Temporary Total Disability
Temporary total disability is a term used in workers' compensation cases and refers to benefits paid to an injured worker who is expected to fully recover from his or her disability but cannot work during the recovery period.
A person who is receiving temporary total disability benefits through workers' compensation may be eligible for Social Security Disability benefits if their injury has lasted, or is expected to last, 12 months. In addition, your injury must meet the Social Security Administration's definition of "disabled" for Social Security Disability benefits.
I am receiving temporary total disability; do I qualify for Social Security Disability benefits?
The Social Security Administration will consider you disabled under Social Security rules if:
- You cannot do work that you did before;
- The Social Security Administration decides that you cannot adjust to other work because of your medical condition(s); and
- Your disability has lasted or is expected to last for at least one year or to result in death.
The Social Security Administration uses a 5 step process to determine if you are disabled.
5 Step Process
- Are you working?
- If you are working in 2012 and your earnings average more than $1010 a month, you generally cannot be considered disabled.
- Is your condition "severe"?
- Your condition must interfere with basic work-related activities for your claim to be considered. If it does not, we will find that you are not disabled. If your condition does interfere with basic work-related activities, go to step 3.
- Is your condition found in the list of disabling conditions?
- For each of the major body systems, the Social Security Administration keeps a list of medical conditions that are so severe they automatically mean that you are disabled. If your condition is not on the list, the Social Security Administration then has to decide if it is of equal severity to a medical condition that is on the list. If it is, they will find that you are disabled. If it is not, they go to Step 4.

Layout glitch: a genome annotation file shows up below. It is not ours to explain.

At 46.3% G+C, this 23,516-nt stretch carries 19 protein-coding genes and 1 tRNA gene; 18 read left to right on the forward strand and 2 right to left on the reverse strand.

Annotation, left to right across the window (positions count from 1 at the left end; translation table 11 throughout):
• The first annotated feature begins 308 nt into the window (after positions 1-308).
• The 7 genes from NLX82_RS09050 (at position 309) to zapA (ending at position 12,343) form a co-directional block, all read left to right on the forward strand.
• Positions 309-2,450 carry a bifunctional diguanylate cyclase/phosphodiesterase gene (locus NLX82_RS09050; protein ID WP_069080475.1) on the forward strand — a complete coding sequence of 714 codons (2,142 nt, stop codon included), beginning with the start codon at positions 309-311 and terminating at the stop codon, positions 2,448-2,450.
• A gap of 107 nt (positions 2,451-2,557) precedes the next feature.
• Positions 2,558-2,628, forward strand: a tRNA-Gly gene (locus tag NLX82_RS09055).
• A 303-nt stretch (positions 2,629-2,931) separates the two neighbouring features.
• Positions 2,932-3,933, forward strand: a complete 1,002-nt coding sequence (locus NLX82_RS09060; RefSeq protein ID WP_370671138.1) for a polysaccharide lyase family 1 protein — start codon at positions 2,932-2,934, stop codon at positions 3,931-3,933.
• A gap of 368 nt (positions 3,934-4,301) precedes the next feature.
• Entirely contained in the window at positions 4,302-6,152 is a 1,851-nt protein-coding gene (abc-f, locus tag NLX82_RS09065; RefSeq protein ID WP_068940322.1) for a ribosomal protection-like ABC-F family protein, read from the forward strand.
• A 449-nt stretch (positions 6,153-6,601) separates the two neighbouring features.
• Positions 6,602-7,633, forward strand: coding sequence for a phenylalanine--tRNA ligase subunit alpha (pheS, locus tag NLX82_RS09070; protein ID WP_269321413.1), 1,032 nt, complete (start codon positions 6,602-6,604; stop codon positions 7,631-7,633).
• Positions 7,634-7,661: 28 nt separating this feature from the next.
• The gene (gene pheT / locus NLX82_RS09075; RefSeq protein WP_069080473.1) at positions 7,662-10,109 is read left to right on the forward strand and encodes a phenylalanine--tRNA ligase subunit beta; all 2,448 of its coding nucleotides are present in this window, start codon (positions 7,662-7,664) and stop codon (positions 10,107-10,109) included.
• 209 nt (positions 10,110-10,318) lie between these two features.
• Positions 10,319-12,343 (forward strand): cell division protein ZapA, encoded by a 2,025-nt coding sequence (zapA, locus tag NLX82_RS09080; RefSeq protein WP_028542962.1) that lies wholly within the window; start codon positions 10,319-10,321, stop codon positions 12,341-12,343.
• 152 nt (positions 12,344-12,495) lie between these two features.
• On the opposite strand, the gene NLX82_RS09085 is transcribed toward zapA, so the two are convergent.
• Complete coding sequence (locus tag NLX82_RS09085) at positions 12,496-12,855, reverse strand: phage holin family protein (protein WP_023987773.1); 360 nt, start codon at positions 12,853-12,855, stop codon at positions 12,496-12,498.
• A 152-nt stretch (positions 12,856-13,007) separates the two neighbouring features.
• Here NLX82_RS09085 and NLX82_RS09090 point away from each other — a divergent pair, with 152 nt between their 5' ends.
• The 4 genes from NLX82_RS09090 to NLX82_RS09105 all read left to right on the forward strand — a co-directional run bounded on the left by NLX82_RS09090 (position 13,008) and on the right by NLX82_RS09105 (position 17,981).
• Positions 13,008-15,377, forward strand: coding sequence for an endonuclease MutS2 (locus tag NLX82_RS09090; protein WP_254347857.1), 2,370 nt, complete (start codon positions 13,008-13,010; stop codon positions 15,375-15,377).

- Can you do the work you did previously?
- If your condition is severe but not at the same or equal level of severity as a medical condition on the list, then the Social Security Administration must determine if it interferes with your ability to do the work you did previously. If it does not, your claim will be denied. If it does, go to step 5.
- Can you do any other type of work?
- If you cannot do the work you did in the past, the Social Security Administration determines if you are able to adjust to other work. They consider your medical conditions and your age, education, past work experience and any transferable skills you may have. If you cannot adjust to other work, your claim will be approved. If you can adjust to other work, your claim will be denied.
Our social security lawyers have extensive experience with the Social Security Administration that will help you to fight for benefits. Contact us today to learn more about how we can help you to get the disability benefits you need and deserve.